Support » Fixing WordPress » Unwelcome WP 2.5.1 search box spam hack

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  • PS: I have for the moment blocked the hack at the URL query level with this htaccess code, but it only superficially solves the problem.

    <IfModule mod_rewrite.c>
    RewriteEngine On
    RewriteCond %{QUERY_string} onerror
    RewriteRule .* - [F]

    PPS: I also added this line to my robots.txt file, which will stop Google from indexing the spam URLs.

    Disallow: *onerror*

    Have you looked in your web site directories for suspicious files and looked in your WordPress and template files (functions.php, search,php, etc.) and .htaccess for anything suspicious? You should also notify your web host that you have been hacked.

    Lots of other websites have fallen prey to this search hack involving the site freeanp dot com. Do NOT visit these search results because they will attempt to install malware.

    Yes, I have looked high and low for anything suspicious. So far, I’ve come up with naught. Still looking, though.

    I’d like to confirm that after a thorough comparison of my directories to a previous download, and after a line-by-line inspection of core files, that this hack was done without changing a file on my drive, without inserting a new file, and without special access.

    As I wrote above, I believe this is simply a failure of WP to sanitize search input and output.

    Aside from the ideas I gave above, this hack can also be nullified by removing all instances of <?php echo $s; ?> from your search results page (which should be “search.php” in your “themes” folder in wp-content).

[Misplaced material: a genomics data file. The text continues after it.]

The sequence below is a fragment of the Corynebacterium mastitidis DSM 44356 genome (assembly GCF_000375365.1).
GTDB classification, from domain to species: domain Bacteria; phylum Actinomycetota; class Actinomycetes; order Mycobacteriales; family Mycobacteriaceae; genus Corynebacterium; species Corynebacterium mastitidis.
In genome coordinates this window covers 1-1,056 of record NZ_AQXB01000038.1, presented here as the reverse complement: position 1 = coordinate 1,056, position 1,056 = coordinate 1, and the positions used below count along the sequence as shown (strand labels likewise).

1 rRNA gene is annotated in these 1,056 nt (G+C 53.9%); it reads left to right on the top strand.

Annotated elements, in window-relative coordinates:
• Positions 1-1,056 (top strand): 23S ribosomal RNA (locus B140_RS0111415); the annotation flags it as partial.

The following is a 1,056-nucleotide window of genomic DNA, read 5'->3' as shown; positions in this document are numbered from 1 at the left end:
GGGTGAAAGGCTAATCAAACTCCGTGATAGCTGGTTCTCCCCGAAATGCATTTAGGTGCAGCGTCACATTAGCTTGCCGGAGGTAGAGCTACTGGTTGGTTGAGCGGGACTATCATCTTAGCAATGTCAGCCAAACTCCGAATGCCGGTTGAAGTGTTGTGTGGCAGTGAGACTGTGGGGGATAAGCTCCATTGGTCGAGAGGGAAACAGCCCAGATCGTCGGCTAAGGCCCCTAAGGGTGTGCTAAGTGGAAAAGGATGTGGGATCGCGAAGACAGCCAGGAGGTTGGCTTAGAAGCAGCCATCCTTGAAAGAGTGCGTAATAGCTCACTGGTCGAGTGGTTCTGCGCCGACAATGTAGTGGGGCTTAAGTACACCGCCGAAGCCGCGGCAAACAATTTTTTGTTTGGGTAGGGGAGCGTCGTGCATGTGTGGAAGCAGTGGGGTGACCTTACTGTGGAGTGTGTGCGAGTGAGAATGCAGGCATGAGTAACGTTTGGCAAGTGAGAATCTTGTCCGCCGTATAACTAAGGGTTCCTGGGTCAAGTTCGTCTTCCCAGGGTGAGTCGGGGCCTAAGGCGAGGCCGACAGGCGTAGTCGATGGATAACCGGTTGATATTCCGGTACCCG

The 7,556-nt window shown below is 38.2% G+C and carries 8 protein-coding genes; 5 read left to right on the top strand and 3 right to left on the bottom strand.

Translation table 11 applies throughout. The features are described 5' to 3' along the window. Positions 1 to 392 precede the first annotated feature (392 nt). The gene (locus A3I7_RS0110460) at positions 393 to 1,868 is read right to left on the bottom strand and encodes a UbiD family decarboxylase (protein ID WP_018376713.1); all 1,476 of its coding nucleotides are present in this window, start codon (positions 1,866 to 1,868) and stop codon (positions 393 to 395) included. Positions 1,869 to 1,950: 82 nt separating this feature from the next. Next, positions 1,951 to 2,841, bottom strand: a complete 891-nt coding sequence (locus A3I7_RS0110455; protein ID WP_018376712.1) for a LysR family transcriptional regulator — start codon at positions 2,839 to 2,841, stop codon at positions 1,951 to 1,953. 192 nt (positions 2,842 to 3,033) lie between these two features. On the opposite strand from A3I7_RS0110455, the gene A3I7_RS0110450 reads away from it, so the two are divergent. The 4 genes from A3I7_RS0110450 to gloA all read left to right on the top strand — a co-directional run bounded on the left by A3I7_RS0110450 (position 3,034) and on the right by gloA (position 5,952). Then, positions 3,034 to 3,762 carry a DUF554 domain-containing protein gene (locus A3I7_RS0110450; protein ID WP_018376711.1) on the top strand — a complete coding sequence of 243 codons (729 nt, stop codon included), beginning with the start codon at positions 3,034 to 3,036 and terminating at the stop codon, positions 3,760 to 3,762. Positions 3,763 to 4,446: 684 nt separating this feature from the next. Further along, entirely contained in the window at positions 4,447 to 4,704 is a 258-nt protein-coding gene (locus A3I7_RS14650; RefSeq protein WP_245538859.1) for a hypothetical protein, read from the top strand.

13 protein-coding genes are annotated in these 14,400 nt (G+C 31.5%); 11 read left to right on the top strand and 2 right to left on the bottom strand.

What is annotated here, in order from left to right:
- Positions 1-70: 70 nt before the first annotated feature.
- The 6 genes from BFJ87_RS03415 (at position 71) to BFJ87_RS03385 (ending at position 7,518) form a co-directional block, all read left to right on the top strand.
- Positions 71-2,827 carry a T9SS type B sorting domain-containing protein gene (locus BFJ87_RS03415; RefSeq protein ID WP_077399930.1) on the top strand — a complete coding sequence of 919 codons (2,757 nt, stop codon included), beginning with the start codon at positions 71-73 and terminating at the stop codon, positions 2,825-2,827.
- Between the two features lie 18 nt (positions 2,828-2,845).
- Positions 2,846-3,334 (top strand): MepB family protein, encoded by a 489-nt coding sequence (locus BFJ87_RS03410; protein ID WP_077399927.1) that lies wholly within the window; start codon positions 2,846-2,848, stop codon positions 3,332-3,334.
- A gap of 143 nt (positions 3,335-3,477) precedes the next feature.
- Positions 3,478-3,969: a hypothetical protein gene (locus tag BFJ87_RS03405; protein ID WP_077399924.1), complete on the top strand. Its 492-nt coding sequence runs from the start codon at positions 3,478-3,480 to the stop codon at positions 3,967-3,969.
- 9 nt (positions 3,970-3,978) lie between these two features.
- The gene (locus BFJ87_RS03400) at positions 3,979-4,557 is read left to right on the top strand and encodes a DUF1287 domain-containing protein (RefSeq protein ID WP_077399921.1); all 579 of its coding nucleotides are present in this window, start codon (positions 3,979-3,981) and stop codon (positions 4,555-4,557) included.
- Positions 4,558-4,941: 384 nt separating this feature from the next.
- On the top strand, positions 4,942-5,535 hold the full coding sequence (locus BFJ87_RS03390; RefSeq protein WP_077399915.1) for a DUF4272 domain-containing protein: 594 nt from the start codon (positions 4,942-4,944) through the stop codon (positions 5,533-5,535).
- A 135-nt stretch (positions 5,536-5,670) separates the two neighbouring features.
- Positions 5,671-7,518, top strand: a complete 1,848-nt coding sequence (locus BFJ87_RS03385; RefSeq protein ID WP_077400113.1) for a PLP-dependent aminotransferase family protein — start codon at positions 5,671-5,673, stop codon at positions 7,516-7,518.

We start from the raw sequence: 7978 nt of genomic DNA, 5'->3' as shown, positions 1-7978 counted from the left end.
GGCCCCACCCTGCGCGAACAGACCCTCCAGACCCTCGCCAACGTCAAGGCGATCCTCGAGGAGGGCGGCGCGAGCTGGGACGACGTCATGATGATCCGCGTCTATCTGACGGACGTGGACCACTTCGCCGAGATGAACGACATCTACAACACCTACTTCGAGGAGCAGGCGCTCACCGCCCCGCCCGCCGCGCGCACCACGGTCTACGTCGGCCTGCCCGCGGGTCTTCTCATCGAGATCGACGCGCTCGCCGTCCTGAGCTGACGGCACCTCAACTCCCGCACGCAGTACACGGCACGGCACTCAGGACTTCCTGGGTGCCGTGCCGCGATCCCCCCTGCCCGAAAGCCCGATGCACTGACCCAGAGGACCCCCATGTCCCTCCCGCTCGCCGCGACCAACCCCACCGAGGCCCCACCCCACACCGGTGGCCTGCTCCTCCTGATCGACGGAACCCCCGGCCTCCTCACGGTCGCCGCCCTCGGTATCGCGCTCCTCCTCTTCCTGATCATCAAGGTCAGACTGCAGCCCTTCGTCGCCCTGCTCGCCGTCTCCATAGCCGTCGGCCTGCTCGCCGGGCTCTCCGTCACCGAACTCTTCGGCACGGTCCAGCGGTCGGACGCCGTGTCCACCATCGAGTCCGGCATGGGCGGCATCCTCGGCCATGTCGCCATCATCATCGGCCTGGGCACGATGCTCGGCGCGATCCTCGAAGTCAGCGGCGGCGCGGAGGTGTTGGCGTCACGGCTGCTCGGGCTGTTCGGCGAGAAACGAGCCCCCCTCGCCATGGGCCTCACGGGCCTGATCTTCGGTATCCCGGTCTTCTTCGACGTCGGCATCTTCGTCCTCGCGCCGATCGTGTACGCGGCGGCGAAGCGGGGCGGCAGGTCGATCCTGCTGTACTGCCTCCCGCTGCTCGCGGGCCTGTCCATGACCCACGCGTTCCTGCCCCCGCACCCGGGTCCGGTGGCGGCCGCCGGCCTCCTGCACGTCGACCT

In my search.php I had the php echo of the search term in three places: in the sidebar.php file that is called for inclusion by search.php, where it would auto-fill the search field there with the search term the user had just searched for; at the top of the page (but not in between the <title> tags) as a headline for the page, and right above the search results listing.

    Some of these hacks (especially the .htaccess ones) use whitespace to hide the hack, so the hacked code is pushed far off the right edge of the screen and the only indication of its presence is the horizontal scroll bar and the recent modification date of the hacked file.

    Have you looked in your database for anything amiss like new users?

    Your theme is at fault here. Instead of printing $s directly, your theme should sanitize it:
    <?php echo wp_specialchars($s, 1); ?>
    <?php echo attribute_escape($s); ?>

    Thanks, Donncha. That’s exactly what was needed.

    Iridiax, when I examined the files I used BBEdit and turned on “Show Invisibles” which displays grey symbols for spaces, tabs, and the like.

Viewing 8 replies - 1 through 8 (of 8 total)
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